STOCKTON (AP) — State and federal water agencies are seeking an investigation into whether some California farmers are taking water released from upstream dams intended for consumers in other regions of the state.
The California Department of Water Resources and U.S. Bureau of Reclamation are calling on the state board that oversees water rights to investigate possible water diversion by farmers in the Sacramento-San Joaquin Delta, The Sacramento Bee reported Monday. The water contention comes amid the state’s drought.
Nancy Vogel, a DWR spokeswoman, said a shortage may indicate that water is being taken unlawfully.
“We recognize that we’re suffering losses of storage,” she said. “But we don’t have the data to determine precisely where.”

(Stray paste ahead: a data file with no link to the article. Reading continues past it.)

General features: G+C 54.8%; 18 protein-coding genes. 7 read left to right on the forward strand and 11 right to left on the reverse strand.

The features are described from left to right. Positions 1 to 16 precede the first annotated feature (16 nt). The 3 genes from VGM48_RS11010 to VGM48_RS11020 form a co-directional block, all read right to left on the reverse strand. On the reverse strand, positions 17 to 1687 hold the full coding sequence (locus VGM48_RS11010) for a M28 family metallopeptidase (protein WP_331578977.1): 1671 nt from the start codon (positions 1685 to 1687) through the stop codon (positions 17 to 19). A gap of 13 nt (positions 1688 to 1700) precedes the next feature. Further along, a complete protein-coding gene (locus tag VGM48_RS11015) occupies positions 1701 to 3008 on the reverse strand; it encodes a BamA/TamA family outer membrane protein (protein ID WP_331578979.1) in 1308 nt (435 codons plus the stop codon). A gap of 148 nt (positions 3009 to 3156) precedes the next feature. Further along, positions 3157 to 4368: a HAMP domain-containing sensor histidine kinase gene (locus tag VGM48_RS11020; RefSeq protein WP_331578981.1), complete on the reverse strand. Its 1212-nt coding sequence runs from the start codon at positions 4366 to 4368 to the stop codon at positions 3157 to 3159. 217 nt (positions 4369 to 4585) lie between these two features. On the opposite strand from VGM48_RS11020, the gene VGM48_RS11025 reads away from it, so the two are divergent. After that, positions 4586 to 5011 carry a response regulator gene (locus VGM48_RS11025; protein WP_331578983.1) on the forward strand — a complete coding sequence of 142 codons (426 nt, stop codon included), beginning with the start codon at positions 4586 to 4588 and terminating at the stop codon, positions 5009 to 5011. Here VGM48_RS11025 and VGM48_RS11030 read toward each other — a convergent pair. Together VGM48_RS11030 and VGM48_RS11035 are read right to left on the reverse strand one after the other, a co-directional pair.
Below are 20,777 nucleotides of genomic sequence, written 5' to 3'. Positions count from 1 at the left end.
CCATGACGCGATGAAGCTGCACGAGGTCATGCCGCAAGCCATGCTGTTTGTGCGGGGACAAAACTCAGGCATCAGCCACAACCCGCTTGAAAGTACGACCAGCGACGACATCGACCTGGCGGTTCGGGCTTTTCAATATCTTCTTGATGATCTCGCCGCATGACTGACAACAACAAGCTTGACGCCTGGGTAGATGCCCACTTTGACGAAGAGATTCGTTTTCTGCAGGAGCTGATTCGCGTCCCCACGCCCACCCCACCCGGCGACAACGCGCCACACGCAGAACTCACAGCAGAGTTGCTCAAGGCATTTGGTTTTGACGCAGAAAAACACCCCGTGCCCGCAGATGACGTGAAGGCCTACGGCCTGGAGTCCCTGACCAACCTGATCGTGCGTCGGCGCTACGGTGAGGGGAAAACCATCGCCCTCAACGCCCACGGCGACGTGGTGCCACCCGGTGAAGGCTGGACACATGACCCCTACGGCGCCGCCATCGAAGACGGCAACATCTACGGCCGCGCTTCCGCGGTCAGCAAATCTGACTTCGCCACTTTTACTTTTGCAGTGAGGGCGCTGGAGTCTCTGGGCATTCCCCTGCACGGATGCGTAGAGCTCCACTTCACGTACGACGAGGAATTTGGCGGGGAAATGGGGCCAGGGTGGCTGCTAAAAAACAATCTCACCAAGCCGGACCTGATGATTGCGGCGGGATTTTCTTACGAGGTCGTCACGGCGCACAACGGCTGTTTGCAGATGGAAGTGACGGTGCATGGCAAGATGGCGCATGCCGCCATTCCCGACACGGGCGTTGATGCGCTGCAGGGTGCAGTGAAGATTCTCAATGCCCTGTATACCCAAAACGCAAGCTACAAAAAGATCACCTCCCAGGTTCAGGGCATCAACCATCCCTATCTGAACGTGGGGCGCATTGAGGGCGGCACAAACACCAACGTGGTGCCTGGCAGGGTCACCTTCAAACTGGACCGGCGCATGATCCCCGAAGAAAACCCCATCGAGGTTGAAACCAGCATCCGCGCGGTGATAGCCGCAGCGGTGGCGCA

In a July 23 letter, the two powerful water agencies asked the State Water Resources Control Board to use new emergency powers granted by drought legislation passed earlier this year.
Delta landowners denied the allegations. Stockton attorney Donta Nomellini Sr., who represents the Central California Delta Water Agency, said the two government agencies want to appease communities and farmers as far south as San Diego that buy their water.
In addition to exporting water, the two agencies are required to release enough water into the Delta to keep out ocean saltwater and protect the estuary.
Many Delta farmers have water rights dating back a century or longer, allowing them to use as much water that naturally flows. At question is whether farmers are taking more than the natural flow, including water the two agencies held in their reservoirs.
Meanwhile, the California Sportfishing Protection Alliance, a group allied with Delta landowners, has countered by filing a formal complaint alleging that DWR and Reclamation are illegally diverting water from rivers that flow into the Delta.
The alliances’ executive director, Bill Jennings, said the two agencies have opened a “Pandora’s box” by requesting the investigation. “The water board needs to begin to unravel this.”